Europe's delayed Ariane 6 rocket passes key firing test - ESA

 Europe has carried out successful hot-firing tests of the Ariane 6 launcher and aims to launch its new-generation rocket "as soon as possible" while maintaining a broad end-year target, the European Space Agency said on Monday.
Friday's tests, carried out in near-vacuum conditions at a facility in Germany, ran for up to 975 seconds and came as a "huge relief" after an earlier test was interrupted, Daniel Neuenschwander, ESA director of space transportation, said.
The hot-firing tests are one of three main hurdles before launch, alongside combined tests with the launcher in French Guiana and delivery of hardware. The rocket is being developed by ArianeGroup, co-owned by Airbus and Safran.
ESA will not be able to give a more exact timetable for the debut until June, Neuenschwander added. The current Ariane 5 version has two remaining launches in the first half.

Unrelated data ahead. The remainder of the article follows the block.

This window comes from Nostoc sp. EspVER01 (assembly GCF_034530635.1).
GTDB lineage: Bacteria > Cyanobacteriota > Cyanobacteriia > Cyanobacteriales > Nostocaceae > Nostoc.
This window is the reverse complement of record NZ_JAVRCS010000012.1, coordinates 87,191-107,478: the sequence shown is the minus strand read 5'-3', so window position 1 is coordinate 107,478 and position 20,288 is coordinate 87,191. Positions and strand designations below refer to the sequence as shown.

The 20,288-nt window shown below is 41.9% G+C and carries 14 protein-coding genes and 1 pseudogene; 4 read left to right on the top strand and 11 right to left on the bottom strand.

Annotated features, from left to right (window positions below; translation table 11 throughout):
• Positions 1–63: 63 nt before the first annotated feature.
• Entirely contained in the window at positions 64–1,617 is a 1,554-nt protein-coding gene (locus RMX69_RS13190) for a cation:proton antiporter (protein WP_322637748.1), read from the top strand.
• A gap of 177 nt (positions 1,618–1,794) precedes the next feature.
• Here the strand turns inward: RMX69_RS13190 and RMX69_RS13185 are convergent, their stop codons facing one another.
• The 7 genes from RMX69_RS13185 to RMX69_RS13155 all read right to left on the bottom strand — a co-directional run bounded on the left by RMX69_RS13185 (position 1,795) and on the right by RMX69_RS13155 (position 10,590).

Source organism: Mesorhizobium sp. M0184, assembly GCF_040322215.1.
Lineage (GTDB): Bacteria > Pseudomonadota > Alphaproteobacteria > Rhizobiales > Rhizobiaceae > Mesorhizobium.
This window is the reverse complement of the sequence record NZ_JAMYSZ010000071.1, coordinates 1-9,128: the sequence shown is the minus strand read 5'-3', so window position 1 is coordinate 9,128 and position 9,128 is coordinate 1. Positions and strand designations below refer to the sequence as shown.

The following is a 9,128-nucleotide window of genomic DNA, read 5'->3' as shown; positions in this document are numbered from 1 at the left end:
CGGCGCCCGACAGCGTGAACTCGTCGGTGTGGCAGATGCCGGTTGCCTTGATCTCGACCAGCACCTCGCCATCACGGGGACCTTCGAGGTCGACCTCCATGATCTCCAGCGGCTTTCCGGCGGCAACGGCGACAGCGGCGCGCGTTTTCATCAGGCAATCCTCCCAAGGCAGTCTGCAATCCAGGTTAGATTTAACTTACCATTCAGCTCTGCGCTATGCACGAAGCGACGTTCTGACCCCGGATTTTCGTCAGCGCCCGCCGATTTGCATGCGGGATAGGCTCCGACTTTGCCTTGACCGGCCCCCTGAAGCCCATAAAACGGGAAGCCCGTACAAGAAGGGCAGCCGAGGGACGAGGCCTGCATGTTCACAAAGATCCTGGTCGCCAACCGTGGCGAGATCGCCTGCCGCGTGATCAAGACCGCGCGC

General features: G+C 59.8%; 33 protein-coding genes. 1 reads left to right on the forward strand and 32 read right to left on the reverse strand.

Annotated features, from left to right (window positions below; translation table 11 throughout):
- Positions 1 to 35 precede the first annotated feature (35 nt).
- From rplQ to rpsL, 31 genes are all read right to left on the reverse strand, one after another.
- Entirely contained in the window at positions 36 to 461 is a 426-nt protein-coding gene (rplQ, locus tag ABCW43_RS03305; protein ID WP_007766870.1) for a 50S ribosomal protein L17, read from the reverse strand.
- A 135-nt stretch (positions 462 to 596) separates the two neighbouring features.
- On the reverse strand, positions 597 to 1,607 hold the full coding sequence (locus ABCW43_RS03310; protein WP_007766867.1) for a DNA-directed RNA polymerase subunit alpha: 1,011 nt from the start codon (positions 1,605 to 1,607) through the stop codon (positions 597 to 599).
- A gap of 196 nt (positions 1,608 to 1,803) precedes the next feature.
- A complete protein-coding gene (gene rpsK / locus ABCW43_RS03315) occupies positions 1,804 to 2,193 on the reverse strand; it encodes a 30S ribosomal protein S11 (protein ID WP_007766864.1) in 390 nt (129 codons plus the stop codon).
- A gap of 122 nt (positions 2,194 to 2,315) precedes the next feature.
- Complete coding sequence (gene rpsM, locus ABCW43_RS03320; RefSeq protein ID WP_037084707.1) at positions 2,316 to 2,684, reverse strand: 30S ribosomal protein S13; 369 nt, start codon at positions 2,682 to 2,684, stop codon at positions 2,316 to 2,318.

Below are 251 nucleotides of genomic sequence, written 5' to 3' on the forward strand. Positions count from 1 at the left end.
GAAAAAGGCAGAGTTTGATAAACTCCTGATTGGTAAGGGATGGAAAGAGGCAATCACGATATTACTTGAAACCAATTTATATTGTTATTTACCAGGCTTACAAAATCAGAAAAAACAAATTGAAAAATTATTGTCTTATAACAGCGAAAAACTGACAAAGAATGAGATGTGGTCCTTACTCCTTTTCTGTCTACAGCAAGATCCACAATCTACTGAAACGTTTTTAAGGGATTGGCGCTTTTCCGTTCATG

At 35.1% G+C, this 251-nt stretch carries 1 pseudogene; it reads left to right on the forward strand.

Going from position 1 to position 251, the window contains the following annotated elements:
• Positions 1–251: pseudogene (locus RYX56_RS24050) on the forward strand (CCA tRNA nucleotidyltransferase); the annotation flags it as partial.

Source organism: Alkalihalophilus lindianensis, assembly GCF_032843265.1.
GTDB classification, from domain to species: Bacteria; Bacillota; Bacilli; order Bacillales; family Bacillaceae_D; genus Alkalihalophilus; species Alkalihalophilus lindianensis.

The delayed launch of Ariane 6 is a crucial step as Europe faces a gap in its access to space after the use of Russian Soyuz rockets was interrupted by the war in Ukraine and Italy's Vega C was grounded following a launch failure last month.
"Let's call it what it is: a crisis with launchers in Europe," ESA Director General Josef Aschbacher told reporters.
A commission of inquiry into the Vega C failure is expected to issue its findings in the second half of February, he said.
Neuenschwander said the Vega C problem had been focused on the new second stage, adding this meant the earlier Vega version could resume flights before the affected Vega C model.

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